Villages, Christian and otherwise
I am all about Dreher’s chapter on how Christians need to rebuild the concept of a village – a tightly knit social network rooted in a connected geography that is deeply committed to the good of each member. In fact, the village concept has rebounded across any number of fronts in the US as people recognize the value of interconnectedness and the barriers of the isolating lifestyle of our recent past. Aging Baby Boomers are forming villages, which were once inartfully called Naturally Occuring Retirement Communities (NORCs, which is a pretty clunky acronym), wherein in people choose to live in a supportive relationship with each other as they age, chipping in to provide services that they need, whether by helping each other directly with chores and rides and the like or contributing financially to pay for them. On the other end of the adult spectrum, city planners are re-emphasizing walkable, connected communities as not only a positive infrastructure model to enable community formation but as a feature to attract Millennials who value carless convenience and interconnectedness.
So while by no means the norm, there is a growing group of Americans who long for the relational scale of a village, and there is a trend toward providing the physical environment in which that can flourish. Books abound on what this means, and I am no expert but can still expound for days on the elements that facilitate the formation of community and the impact that a community of neighbors can have on their individual health and their common society.
Of course, in this setting, Dreher is emphasizing the need for the village to be like-minded and reinforcing of a common set of Christian values, and I can’t really argue that. His reference to Orthodox Jewish communities which spring up around synagogues because of the need to be able to walk to worship on the sabbath reminds me of my days living near such a community. While I always felt sorrowful concern for their safety, as they walked on roads with no sidewalks and significant traffic, I was taken by the sense of commitment to their values that the men and women of the community showed as they walked to worship.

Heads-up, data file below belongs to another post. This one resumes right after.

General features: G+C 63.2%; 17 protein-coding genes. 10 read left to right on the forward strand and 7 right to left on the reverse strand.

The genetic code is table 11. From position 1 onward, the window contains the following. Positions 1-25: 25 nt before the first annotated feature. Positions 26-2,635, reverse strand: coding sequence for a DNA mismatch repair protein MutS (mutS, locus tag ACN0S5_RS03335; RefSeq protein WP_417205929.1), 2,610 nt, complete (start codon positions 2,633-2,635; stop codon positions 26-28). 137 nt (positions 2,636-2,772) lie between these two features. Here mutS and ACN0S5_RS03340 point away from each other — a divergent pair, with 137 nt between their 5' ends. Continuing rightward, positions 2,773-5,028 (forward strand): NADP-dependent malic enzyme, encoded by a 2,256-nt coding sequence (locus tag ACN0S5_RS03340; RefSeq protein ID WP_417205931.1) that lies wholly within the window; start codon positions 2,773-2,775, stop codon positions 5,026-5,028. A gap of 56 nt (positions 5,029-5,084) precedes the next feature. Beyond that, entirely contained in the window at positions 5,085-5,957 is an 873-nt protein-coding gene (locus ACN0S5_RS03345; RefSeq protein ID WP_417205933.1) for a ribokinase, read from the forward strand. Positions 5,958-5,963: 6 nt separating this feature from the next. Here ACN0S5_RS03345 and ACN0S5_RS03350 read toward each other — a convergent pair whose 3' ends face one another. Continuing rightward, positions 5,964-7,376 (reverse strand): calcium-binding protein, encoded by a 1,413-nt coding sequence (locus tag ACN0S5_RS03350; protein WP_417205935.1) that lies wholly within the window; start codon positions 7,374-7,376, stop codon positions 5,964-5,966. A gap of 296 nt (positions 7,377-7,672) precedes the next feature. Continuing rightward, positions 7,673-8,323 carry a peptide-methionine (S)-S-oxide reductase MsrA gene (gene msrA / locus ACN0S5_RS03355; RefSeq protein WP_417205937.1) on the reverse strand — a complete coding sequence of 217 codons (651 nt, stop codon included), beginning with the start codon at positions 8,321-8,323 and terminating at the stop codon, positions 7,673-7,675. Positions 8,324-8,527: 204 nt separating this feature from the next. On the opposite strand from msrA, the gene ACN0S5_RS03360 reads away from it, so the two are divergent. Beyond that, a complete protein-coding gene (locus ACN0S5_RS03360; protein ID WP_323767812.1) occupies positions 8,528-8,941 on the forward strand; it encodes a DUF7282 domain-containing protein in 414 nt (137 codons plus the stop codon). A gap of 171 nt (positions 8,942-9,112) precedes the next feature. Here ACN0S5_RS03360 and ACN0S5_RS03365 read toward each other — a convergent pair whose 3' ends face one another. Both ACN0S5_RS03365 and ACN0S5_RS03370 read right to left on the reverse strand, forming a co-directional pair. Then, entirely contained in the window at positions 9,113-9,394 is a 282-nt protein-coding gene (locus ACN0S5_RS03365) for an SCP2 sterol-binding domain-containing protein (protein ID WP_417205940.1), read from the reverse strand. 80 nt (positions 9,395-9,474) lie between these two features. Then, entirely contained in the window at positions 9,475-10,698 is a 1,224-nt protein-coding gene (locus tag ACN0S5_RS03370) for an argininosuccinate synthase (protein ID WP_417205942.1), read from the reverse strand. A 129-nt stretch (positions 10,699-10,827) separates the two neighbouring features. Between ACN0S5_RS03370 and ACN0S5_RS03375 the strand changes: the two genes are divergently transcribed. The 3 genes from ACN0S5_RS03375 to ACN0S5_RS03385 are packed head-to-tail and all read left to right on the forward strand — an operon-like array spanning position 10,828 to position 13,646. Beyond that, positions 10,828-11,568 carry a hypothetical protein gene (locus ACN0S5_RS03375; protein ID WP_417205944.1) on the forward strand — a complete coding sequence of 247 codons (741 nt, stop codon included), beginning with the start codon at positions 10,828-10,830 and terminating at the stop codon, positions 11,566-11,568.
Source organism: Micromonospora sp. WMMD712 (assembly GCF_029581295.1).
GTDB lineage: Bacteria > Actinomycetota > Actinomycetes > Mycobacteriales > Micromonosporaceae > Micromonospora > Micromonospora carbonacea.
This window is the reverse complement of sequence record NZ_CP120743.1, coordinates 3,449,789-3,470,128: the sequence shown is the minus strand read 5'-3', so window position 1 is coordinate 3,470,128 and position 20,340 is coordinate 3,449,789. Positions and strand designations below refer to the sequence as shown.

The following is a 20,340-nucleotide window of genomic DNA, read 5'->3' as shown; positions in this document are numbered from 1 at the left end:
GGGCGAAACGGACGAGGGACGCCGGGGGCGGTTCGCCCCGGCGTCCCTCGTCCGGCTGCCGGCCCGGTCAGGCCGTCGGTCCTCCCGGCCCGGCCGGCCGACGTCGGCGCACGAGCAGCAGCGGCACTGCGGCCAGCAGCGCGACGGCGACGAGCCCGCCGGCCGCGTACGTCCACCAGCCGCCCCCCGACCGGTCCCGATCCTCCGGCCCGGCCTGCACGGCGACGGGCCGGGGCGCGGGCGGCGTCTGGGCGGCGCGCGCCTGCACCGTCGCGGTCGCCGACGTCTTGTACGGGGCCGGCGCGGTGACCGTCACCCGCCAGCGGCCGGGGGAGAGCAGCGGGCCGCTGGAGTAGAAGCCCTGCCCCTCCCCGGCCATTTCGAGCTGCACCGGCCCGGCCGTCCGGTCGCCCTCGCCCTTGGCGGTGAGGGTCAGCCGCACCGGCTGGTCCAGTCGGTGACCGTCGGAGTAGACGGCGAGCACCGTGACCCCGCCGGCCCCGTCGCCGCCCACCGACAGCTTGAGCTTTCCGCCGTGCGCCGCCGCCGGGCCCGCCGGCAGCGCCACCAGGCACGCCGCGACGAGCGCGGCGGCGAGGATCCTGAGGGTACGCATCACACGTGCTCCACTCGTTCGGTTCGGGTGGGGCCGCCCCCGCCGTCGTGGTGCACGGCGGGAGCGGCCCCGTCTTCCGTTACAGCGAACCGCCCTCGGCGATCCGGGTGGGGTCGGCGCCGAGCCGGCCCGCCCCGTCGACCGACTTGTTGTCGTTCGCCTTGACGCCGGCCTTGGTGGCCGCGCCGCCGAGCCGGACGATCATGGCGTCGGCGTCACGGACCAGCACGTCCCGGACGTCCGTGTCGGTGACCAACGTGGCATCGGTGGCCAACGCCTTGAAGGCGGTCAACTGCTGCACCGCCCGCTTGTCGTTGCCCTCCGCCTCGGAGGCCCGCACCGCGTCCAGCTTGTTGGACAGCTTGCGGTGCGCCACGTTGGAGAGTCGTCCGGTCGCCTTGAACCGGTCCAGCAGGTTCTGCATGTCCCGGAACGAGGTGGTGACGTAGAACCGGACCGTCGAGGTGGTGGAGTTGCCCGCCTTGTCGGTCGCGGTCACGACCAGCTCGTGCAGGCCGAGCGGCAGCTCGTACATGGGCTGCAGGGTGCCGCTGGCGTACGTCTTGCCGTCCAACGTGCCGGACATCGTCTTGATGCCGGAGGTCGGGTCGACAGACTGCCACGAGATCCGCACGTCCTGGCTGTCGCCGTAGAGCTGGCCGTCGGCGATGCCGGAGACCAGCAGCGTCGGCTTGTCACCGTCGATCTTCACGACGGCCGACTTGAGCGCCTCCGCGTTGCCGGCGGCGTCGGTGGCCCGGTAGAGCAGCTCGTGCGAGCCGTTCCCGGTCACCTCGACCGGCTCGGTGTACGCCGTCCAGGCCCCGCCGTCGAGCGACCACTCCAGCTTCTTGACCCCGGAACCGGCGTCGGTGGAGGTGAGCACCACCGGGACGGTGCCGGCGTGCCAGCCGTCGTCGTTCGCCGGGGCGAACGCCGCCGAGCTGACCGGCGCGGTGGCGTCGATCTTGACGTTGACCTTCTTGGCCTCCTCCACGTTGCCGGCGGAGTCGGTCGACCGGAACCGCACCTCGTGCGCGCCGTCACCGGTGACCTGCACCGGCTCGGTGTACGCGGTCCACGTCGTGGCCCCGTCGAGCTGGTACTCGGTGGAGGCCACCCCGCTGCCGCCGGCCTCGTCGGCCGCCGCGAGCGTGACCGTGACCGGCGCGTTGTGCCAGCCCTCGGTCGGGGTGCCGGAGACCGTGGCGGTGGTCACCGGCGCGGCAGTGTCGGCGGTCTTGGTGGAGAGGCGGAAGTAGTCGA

About the same time, my wife and I came to a point in our faith lives when we realized the need for a strong connection to our own faith community. Living in academic circles, it was easy to separate from a parish community, and being young, childless and married, we found it hard to connect with others in our stage of life within the Church. Since then we have prioritized being involved and connected to a faith community that is more family than membership organization and in which we seek to build stronger ties of interdependence (despite being pair of exhausted introverts). It is hard for me to argue with Dreher’s call for others to do the same.
I will raise only this point. The tension between inward and outward facing groups is real. Robert Putnam of Bowling Alone fame refers to bonding and bridging social capital, with bonding being like-to-like and bridging being between-group. Too much bonding pushes you down the road of cliques and (in extreme cases) cults. Too much bridging risks losing the identity of the group within a larger mass. As much as that sounds like a more tolerable risk, I recognize that in order to become a diverse community we need also to be individuals confidently rooted in our different cultures. I suspect I would favor a more diverse village than Dreher’s, but I fundamentally agree with him that even within that diversity, there is a need for a uniquely Christian (or Jewish, or Muslim, or atheist) subgroup in order to encourage growth in our particular walk. I would ague that that subgroup, that mini-village, ought recognize its calling to be “salt and light” to the broader village in such a way that builds up the whole; I would think Dreher would agree.
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